Research

The ultimate goal of the research center is to make an impact by designing efficient routes for storing electrical energy in the form of chemical bonds, i.e. in chemical compounds that can be used either as energy carriers, or as building blocks for chemical production.

Each of the processes under consideration lack suitably efficient catalysts; without such catalysts, these processes are unable to make a significant impact.

The centre will develop a systematic methodology to accelerate the discovery process for new catalysts. It will do that in a concerted effort, which is composed of six interdependent sub-projects.

The six sub-projects are closely interlinked; the methods and insight gained from each will support the others.


Figure: The role of the six sub-projects in the conversion of sustainable energy to fuels and chemicals

1. Efficient electrolytic water splitting for hydrogen production.

Background:

The simplest solar fuel is hydrogen, which can be formed by the electrolysis of water. The hydrogen can be compressed and used in fuel cells as a zero emission fuel for the transportation sector.

Challenge:

There are still enormous challenges associated with the catalysis of water splitting. The best known catalysts have substantial potential losses (overpotentials) and are not sufficiently stable.

Responsible: Tejs Vegge

2. Direct harvesting of sunlight for hydrogen production

Background:

Instead of relying on PVs or wind turbines to produce electricity for the electrolytic production of sustainable hydrogen, one could integrate the photon absorption and the catalysis in a photo-electrochemical device for water splitting.

Challenge:

There is both a challenge of finding good catalysts and additional challenges associated with finding suitable solar photon absorbers that can be interfaced with the catalysts.

Responsible: Karsten W. Jacobsen

3. Fuel cell processes for electricity generation

Background:

Hydrogen and a number of simple chemicals such as methanol can be used in fuel cells to generate electricity. Hydrogen-based fuel cells remain attractive for the transportation sector, and several car manufacturers have launched fuel cell-based cars to the commercial market in 2015; Toyota Mirai is the most notable of these.

Challenge:

The catalysis associated with the oxygen reduction processis very inefficient. The most active catalysts are based on Pt: even so, copious loadings of the precious metal are needed, because it has a large overpotential.

Responsible: Jan Rossmeisl

4. Thermally driven processes for CO2 reduction to fuels and chemical building blocks

Background:

Despite the numerous advantages of hydrogen as a fuel, its storage is somewhat problematic; in that context liquid fuels, especially those compliant with the present fuel infrastructure, would be most desirable. Sustainable production of hydrogen would also enable the synthesis of carbon-based fuels, via the reduction of CO2, to methane, methanol, higher alcohols, or eventually even gasoline or diesel. All can be achieved by thermally driven heterogeneous catalysis. Such a process will also provide a sustainable pathway to base chemicals for the chemical and materials industry.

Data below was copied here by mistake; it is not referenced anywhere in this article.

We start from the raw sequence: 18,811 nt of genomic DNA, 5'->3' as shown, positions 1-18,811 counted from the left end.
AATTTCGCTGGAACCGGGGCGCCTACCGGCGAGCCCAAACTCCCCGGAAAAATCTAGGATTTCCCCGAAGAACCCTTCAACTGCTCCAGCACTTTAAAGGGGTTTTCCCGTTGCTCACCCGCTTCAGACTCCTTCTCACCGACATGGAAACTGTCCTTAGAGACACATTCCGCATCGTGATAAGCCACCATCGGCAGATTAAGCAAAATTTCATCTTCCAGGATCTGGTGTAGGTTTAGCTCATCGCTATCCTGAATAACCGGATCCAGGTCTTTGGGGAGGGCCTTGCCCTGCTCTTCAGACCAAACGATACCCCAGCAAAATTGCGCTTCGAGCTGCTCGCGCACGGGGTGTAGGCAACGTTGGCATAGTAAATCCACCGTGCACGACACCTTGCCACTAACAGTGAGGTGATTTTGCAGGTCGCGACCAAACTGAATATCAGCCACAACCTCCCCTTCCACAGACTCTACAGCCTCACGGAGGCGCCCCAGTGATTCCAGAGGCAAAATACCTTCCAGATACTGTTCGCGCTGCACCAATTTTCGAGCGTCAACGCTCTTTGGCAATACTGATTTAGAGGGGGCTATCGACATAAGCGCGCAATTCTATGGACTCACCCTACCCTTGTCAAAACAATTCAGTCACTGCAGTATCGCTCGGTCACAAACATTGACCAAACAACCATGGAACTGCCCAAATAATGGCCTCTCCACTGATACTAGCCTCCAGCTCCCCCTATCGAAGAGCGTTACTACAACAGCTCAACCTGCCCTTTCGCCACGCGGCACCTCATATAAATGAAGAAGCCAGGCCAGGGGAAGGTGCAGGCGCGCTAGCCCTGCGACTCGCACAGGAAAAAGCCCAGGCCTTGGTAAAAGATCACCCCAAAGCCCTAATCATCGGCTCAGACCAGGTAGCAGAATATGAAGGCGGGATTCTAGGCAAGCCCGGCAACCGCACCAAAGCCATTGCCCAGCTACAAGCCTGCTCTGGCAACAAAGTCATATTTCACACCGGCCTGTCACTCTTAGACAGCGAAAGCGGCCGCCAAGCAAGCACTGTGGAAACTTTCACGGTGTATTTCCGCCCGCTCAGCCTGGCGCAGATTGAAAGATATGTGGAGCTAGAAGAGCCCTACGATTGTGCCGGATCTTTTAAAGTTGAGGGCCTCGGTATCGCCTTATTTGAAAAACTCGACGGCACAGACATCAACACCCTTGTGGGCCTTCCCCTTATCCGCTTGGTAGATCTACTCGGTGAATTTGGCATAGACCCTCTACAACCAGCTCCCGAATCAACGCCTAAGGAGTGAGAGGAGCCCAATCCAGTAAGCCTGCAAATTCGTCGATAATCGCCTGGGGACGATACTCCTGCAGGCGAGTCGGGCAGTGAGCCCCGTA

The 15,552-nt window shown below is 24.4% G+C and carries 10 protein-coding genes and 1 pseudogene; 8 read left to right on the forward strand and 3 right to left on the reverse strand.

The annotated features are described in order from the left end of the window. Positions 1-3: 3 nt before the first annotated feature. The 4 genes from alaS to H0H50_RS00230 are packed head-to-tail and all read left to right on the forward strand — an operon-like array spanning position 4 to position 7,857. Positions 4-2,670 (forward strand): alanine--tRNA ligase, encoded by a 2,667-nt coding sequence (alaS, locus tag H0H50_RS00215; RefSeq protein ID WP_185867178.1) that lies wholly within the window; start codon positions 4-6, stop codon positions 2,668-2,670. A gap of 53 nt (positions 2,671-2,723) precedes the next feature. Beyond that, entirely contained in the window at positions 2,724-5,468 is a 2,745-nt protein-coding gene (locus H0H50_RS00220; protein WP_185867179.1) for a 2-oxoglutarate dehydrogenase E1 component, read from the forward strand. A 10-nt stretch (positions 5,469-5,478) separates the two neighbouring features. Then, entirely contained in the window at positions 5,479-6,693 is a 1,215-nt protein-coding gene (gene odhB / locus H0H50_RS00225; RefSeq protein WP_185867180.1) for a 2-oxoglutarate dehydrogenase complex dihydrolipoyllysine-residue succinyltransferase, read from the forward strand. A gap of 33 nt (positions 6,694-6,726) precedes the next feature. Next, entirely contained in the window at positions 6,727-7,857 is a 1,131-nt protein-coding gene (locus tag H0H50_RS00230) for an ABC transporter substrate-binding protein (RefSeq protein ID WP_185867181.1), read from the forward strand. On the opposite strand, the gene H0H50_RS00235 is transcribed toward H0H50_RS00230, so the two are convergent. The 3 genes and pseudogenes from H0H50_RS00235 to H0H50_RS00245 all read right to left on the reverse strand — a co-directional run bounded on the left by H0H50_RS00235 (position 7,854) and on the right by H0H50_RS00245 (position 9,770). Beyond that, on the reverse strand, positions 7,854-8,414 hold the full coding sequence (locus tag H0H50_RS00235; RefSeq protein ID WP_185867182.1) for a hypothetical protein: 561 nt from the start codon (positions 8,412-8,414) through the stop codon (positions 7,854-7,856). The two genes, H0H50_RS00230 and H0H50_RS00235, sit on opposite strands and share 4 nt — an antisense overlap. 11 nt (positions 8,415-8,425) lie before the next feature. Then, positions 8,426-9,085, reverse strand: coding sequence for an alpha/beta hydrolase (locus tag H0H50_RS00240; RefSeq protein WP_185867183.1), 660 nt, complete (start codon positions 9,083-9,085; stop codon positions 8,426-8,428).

Challenge:

Find catalysts that will work at low pressure and temperature in distributed units compatible with solar hydrogen production.

Responsible: Anker D. Jensen

5. Electrochemical CO2 reduction to fuels and base chemicals

Background:

An alternative route to produce hydrocarbons and alcohols is through the electrochemical reduction of CO2.

Challenge:

At present no catalysts are sufficiently efficient and stable.

Responsible: Ifan E. L. Stephens

6. Electrochemical N2 reduction to ammonia

Background:

The electrochemical reduction of N2 into ammonia is also a consideration. Ammonia is used primarily as a fertilizer; it is essential for our ever-growing population, and also constitutes an indispensable molecule in the chemical industry. It can also serve as an energy carrier.

Challenge:

No efficient catalyst is known today.

Responsible: Thomas F. Jaramillo

 

 

Catalysts

A catalyst is a material which speeds up a chemical reaction without being consumed in the reaction itself. Best known from car catalyst which remove harmful emissions of carbon and nitrogen monooxide (CO and NO). But Catalysis plays an essential part in a large number of industrial processes including medical production, food production, combustion cleansing, and 90% of all chemical production.

Catalysts typically consist of active sites on metal or oxide particles. By adsorping the reacting gases (reactants) onto the active surface sites on the particle, thus bringing the gas molecules into closer contact, the catalyst lowers the energy needed for the chemical reaction as shown in the figure below.

                                          

In this way the reaction pathway from reactants to products becomes much easier and the reaction runs faster and with use of less energy. Since chemical reactions only take place on the surface of materials, on way to improve a catalysts effeciency, is to increase its total surface area.